Accordingly, LPC is not entitled to preliminary relief prohibiting the misappropriation of trade secrets unless it demonstrates that Defendants likely misappropriated a trade secret. Faiveley, 559 F.3d at 116-17. “To succeed on a claim for the misappropriation of trade secrets under New York law, a party must demonstrate: (1) that it possessed a trade secret, and (2) that the defendants used that trade secret in breach of an agreement, confidential relationship or duty, or as a result of discovery by improper means.” N. Atl. Instruments, Inc. v. Haber, 188 F.3d 38, 43-44 (2d Cir. 1999).
1. Likelihood of Success on the Merits
Trade Secret Analysis
As the New York Court of Appeals observed in Ashland Management Inc. v. Janien, 82 N.Y.2d 395, 604 N.Y.S.2d 912 (1993), six factors recognized in the Restatement are utilized to determine whether the compilation of information constitutes a protected trade secret.
There is no generally accepted definition of a trade secret but that found in section 757 of Restatement of Torts, comment b has been cited with approval by this and other courts . It defines a trade secret as “any formula, pattern, device or compilation of information which is used in one’s business, and which gives him an opportunity to obtain an advantage over competitors who do not know or use it.” The Restatement suggests that in deciding a trade secret claim several factors should be considered:
“(1) the extent to which the information is known outside of [the] business; (2) the extent to which it is known by employees and others involved in [the] business; (3) the extent of measures taken by [the business] to guard the secrecy of the information; (4) the value of the information to [the business] and [its] competitors; (5) the amount of effort or money expended by [the business] in developing the information; (6) the ease or difficulty with which the information could be properly acquired or duplicated by others” (Restatement of Torts § 757, comment b).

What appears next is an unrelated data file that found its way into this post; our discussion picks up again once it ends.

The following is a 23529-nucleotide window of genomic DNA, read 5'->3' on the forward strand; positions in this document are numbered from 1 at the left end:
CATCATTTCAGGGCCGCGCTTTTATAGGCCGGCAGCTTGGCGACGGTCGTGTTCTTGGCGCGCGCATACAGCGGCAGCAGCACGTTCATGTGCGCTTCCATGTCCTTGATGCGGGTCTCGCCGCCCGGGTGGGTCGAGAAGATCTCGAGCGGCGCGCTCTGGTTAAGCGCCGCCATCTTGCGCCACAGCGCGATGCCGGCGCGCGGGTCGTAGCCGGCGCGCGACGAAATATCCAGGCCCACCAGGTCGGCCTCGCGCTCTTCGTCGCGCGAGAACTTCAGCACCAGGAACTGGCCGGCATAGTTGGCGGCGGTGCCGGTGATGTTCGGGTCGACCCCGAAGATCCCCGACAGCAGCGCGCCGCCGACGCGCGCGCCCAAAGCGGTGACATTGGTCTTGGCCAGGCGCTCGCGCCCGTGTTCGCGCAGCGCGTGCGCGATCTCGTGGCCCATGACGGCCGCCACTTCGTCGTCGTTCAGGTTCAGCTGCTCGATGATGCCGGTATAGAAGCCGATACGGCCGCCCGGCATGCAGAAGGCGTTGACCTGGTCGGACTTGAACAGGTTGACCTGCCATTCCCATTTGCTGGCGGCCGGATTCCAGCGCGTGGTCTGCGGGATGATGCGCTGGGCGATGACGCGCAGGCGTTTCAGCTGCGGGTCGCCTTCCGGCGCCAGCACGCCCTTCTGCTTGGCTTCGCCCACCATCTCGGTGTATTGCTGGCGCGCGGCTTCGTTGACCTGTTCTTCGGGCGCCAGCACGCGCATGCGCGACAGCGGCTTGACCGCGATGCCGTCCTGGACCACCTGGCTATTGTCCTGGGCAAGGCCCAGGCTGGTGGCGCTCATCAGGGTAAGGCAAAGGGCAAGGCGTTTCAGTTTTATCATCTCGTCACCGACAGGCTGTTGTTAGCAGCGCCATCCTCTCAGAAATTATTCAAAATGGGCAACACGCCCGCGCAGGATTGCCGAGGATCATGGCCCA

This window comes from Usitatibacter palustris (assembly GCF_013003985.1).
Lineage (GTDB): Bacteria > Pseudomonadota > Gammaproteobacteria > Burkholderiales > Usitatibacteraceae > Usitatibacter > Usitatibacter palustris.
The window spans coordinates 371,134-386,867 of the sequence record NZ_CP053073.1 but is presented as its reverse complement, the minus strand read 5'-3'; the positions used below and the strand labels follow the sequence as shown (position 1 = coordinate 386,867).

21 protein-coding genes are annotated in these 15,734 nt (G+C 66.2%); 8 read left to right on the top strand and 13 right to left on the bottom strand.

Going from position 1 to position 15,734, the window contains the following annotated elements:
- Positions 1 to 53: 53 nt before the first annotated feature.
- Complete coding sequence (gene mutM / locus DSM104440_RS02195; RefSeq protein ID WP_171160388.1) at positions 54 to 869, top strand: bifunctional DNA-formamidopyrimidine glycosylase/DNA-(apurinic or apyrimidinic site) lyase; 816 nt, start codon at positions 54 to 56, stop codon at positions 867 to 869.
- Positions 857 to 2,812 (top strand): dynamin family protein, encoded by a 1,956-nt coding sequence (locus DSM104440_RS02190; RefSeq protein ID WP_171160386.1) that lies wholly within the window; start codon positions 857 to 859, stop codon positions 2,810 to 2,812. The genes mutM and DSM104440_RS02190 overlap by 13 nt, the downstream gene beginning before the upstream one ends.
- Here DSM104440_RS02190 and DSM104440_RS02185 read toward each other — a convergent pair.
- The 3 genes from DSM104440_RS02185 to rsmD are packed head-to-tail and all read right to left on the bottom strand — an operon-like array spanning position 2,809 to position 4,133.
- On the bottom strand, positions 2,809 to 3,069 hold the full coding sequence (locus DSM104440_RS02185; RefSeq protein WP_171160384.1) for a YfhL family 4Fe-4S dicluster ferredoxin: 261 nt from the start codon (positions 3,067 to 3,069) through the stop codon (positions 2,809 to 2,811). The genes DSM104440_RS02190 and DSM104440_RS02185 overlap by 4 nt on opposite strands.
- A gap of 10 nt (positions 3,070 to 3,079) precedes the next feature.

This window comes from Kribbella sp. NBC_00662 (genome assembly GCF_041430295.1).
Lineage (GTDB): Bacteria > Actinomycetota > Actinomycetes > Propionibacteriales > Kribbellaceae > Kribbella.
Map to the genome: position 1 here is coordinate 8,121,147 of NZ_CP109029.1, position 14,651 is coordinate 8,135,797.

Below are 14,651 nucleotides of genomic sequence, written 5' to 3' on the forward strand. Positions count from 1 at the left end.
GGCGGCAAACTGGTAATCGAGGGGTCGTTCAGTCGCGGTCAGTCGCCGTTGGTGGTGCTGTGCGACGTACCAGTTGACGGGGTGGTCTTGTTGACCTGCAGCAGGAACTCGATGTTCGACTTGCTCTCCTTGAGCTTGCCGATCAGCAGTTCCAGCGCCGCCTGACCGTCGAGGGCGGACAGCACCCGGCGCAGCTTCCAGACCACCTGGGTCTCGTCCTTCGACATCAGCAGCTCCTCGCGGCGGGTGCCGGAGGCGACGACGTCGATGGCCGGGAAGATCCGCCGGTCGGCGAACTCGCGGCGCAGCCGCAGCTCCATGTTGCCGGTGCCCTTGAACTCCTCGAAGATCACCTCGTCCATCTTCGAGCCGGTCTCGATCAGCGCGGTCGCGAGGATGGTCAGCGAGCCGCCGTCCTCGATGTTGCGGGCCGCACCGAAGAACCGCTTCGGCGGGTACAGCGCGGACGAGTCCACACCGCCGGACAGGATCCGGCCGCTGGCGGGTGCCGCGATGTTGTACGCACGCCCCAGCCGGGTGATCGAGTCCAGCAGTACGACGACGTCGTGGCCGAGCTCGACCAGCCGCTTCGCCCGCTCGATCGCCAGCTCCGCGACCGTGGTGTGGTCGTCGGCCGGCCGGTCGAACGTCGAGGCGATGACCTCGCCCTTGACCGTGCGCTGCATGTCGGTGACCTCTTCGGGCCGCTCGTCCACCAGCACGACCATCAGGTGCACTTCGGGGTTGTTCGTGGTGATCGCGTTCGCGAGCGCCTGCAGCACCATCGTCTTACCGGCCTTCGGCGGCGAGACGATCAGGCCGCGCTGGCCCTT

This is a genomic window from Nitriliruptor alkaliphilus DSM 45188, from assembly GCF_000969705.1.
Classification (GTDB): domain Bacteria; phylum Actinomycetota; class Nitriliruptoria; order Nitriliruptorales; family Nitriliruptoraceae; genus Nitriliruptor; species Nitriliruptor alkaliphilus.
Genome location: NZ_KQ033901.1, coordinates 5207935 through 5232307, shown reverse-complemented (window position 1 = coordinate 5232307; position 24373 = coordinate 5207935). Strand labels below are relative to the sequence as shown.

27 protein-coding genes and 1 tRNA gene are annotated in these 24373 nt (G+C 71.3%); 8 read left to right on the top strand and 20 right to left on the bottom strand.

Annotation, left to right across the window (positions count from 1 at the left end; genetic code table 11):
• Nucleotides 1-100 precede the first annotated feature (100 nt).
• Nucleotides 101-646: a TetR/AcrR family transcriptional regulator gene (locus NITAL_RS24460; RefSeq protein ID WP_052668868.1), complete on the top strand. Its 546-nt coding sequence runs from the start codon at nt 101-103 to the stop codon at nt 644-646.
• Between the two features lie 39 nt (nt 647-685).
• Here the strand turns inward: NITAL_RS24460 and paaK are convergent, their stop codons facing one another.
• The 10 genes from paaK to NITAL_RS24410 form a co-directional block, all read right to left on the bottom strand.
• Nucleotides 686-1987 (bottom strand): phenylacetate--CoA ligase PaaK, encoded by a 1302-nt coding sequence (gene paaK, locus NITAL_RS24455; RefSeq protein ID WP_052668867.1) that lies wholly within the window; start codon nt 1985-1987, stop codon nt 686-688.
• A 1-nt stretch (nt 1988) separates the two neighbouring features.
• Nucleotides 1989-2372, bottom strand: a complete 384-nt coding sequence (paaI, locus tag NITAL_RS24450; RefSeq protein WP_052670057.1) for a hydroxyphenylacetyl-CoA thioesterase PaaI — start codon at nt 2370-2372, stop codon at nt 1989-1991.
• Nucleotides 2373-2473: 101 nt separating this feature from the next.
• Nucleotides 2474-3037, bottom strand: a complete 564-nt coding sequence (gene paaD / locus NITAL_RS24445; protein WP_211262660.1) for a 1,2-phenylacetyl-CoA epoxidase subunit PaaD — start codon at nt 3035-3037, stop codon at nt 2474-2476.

In Liberty Power, the Court agreed with Plaintiff’s contention that LPC’s established customer specific information was entitled to trade secret protection. The Court’s conclusion was premised upon several factors, including the fact that the information: was gathered over a long period of time and “through a specific investment of resources”; was specific to LPC’s existing and former customers; was not easily ascertainable; and would permit “competitors to easily undercut” LPC’s prices. Further underscoring the need for trade secret protection, the Court observed that LPC maintained internal “security protocols” to control access to the information and likewise provided confidential protection of that information when contracting with its sales channels.
Trade Secret Achieved by Improper Means
The Court also agreed with Plaintiff’s second contention, that the trade secrets were achieved improperly by the Defendants.
Despite the conflicting evidence, the court finds that Plaintiff has established that Defendants likely paid at least one LPC employee kickbacks in order to obtain customer-specific data that are likely trade secrets. “If a trade secret is acquired through conduct that is itself a tortious or criminal invasion of the trade secret owner’s rights, the acquisition ordinarily will be regarded as improper.” Restatement (Third) of Unfair Competition § 43 cmt. c (1995); see also Restatement (First) of Torts § 759 cmt. c (1939) (“Among the means which are improper are theft, trespass, bribing or otherwise inducing employees or others to reveal the information in breach of duty….”). Plaintiff has established that Defendants would not have been given access to the customer data had they not bribed an LPC employee to obtain it. Therefore, Plaintiff has established that Defendants discovered its trade secrets through “improper means.” Faiveley, 559 F.3d at 117